I was a hothead and we got in an argument. I packed my suitcase and with her crying and holding on to my arm, I left. I dearly loved her and she always said she loved me. We would get together sometimes but I didn’t feel that I could afford to have her living the lifestyle she was used to, so even though she kept asking me to live with her, I said no. Six months later she left town and moved to Pittsburgh and married an old boyfriend who had a top job in a big corporation. Every time she came to Findlay she would look me up. I met her once in Lima, Ohio and once in Toledo. When I was active in the union and would travel out of town she would find where I was and call and say she loved me. Once, I was in Cleveland at a wage conference, no one knew where I was. At two o’clock in the morning, I got a phone call from her telling me she still loved me. I never did find out how she managed that. She had a lady friend in Findlay that knew me, maybe that’s how. Anyways, I went in the army in 1940. Once, I was in the Philippines and was about to go on a dangerous patrol and the mail came in and oh boy, I got a letter. Guess what, it was from her, wishing me well and still saying she loved me. A few years later I had remarried Ardith and one night at two A.M. the phone rang. It was her saying she loved me and wanted to go back with me. I said I couldn’t as Ardyth and I had remarried. She said something about not having much time. I figured she was looking for sympathy and Ardyth could hear every word. I didn’t want to do it but I asked her to not call me anymore. She was crying when we hung up. Three months later I was getting gas for my car and the attendant putting in the gas was her friend’s husband. He commented that it was too bad that my ex-wife had died. I said “what!” and he repeated it. I broke out crying and asked him when. He replied about three months ago. That would be close to when she last called. He showed me an obituary column with her picture in it. The heading was “Pittsburgh beauty dies,” etc. God, fifty-two years later and I still love her. What amazed me was the fact that I was short, had a good job, but no future. She was two inches taller than me and she didn’t care. Sometimes she wore high heeled shoes but didn’t mind. What fooled me was she could have any tall good looking man but chose me.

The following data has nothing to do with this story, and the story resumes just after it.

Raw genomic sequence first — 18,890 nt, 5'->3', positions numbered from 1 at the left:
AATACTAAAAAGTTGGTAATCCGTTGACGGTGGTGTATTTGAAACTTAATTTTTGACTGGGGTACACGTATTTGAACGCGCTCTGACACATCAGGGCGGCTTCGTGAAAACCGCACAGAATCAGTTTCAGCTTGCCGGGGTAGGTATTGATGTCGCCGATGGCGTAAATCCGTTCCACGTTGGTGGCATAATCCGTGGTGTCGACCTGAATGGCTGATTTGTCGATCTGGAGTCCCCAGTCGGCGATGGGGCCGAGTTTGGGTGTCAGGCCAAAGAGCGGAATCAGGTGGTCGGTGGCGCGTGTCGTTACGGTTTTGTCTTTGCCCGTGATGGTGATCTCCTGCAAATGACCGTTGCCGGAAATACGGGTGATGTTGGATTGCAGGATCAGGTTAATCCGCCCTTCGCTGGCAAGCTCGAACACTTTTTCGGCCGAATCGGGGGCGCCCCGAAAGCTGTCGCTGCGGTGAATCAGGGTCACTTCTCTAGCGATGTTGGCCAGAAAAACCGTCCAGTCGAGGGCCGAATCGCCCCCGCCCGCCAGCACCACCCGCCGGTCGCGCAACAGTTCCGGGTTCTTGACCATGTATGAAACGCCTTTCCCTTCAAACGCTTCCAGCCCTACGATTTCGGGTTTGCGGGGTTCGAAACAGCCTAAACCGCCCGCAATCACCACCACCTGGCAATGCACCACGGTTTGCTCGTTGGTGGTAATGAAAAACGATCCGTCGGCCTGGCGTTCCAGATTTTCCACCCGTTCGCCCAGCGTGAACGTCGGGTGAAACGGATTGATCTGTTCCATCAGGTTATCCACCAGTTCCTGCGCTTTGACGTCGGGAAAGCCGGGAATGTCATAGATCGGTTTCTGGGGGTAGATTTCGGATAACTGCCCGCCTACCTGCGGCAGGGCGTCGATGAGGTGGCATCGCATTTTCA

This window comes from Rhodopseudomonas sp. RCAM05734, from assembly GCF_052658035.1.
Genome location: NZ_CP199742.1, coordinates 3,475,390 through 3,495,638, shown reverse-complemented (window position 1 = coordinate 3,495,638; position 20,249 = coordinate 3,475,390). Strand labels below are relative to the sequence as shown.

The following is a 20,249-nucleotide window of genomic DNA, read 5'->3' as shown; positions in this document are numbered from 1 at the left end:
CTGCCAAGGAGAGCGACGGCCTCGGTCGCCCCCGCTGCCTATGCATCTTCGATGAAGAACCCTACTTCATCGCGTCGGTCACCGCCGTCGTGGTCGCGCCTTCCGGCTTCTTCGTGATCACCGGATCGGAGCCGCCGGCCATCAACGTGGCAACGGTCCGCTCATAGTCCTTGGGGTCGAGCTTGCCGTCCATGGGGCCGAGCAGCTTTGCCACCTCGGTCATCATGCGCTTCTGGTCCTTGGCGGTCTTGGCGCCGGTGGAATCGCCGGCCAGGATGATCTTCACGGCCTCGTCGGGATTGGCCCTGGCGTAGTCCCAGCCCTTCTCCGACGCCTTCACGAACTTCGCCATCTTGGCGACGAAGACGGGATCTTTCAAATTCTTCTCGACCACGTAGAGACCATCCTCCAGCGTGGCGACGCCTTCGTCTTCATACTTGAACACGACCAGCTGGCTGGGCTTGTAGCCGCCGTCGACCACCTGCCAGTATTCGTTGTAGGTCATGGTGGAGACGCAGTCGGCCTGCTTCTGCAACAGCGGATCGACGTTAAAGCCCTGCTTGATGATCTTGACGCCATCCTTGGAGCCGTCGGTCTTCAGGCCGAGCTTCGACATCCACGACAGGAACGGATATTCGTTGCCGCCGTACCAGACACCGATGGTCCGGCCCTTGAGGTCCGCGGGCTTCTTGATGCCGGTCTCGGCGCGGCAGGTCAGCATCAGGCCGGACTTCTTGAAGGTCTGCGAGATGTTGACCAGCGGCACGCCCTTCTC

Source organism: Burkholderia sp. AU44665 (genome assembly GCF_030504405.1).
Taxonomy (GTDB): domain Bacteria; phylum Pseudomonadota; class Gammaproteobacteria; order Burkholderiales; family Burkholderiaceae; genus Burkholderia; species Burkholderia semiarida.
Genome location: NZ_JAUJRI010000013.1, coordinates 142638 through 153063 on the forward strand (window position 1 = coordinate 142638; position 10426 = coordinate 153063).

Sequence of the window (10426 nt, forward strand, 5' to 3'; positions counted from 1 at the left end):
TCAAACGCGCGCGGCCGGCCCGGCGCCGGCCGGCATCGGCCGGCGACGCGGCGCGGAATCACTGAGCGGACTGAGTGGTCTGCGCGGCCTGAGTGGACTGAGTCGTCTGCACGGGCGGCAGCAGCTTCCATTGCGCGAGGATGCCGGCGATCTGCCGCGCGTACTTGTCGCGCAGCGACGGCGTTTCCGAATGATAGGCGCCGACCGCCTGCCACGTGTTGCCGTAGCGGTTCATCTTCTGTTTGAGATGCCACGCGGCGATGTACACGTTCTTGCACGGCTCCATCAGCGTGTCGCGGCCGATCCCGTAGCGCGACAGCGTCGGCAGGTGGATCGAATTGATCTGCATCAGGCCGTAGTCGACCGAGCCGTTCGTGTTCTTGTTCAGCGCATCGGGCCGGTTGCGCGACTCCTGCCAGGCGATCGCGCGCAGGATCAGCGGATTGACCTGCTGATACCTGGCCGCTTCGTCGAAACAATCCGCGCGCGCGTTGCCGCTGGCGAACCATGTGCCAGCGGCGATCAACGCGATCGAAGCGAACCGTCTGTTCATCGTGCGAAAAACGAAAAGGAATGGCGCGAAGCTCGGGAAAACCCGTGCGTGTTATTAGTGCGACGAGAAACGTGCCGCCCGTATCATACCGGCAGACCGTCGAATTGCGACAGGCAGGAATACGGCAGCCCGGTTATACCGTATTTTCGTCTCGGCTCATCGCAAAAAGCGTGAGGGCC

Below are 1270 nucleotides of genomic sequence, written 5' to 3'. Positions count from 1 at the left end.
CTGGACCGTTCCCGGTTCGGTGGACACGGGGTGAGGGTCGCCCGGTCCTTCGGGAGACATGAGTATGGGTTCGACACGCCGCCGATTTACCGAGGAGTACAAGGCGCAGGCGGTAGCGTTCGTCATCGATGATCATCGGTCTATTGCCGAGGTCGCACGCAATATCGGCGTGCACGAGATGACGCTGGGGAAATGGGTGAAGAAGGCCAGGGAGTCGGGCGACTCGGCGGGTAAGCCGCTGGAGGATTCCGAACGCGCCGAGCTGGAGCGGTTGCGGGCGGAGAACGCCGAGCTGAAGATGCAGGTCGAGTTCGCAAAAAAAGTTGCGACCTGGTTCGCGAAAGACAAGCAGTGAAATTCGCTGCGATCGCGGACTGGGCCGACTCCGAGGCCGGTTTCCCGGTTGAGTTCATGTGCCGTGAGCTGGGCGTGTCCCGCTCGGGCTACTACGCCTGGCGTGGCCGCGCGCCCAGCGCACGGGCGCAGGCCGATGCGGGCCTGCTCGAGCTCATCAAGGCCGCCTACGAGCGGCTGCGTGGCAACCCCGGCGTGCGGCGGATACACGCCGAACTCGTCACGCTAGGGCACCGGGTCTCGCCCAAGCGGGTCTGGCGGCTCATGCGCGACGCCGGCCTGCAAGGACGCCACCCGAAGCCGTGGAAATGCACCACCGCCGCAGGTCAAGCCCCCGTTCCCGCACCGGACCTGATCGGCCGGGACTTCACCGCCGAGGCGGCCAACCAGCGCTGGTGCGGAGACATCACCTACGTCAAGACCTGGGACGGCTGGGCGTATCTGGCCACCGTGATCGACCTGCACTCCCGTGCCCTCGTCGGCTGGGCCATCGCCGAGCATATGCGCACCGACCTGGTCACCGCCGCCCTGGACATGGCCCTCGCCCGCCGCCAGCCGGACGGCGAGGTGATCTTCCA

Another thing that always will bother me is a waitress I was going with. I went in the army and asked her to come to Mississippi. She did, rode down with the 1st sergeant’s wife. She was separated from her husband for a year and we had talked about her getting a divorce, and getting married. Her husband had been inducted in the army, came to our company and I was his platoon sergeant. She and the 1st sergeant’s wife came to our company and parked. Just then her husband was on KP and walked into the kitchen and saw her in the car. They did not talk but a few days later he said to me “I see you are going with my wife.” I was embarrassed but said yes. He didn’t seem mad, but I had a guilty conscience so I had him transferred to another platoon. He didn’t say anything about it and we got along. After three months I had her go back home as I couldn’t afford it.